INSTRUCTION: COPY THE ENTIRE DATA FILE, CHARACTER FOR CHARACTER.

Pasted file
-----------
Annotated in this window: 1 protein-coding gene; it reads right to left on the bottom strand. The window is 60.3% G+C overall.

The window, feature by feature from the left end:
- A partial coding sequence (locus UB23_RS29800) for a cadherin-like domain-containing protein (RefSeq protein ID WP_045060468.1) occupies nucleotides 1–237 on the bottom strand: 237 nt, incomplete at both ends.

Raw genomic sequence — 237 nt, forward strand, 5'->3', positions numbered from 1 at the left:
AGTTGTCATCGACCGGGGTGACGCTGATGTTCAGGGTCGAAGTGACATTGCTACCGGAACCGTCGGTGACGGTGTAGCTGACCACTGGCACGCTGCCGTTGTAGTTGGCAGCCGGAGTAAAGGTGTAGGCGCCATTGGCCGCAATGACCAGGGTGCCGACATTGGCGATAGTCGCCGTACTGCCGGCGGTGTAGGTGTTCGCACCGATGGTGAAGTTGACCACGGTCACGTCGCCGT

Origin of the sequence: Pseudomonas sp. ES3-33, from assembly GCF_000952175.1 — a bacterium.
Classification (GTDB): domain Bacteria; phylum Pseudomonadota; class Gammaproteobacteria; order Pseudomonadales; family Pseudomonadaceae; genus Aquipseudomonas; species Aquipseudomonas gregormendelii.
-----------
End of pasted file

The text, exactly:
Annotated in this window: 1 protein-coding gene; it reads right to left on the bottom strand. The window is 60.3% G+C overall.

The window, feature by feature from the left end:
- A partial coding sequence (locus UB23_RS29800) for a cadherin-like domain-containing protein (RefSeq protein ID WP_045060468.1) occupies nucleotides 1–237 on the bottom strand: 237 nt, incomplete at both ends.

Raw genomic sequence — 237 nt, forward strand, 5'->3', positions numbered from 1 at the left:
AGTTGTCATCGACCGGGGTGACGCTGATGTTCAGGGTCGAAGTGACATTGCTACCGGAACCGTCGGTGACGGTGTAGCTGACCACTGGCACGCTGCCGTTGTAGTTGGCAGCCGGAGTAAAGGTGTAGGCGCCATTGGCCGCAATGACCAGGGTGCCGACATTGGCGATAGTCGCCGTACTGCCGGCGGTGTAGGTGTTCGCACCGATGGTGAAGTTGACCACGGTCACGTCGCCGT

Origin of the sequence: Pseudomonas sp. ES3-33, from assembly GCF_000952175.1 — a bacterium.
Classification (GTDB): domain Bacteria; phylum Pseudomonadota; class Gammaproteobacteria; order Pseudomonadales; family Pseudomonadaceae; genus Aquipseudomonas; species Aquipseudomonas gregormendelii.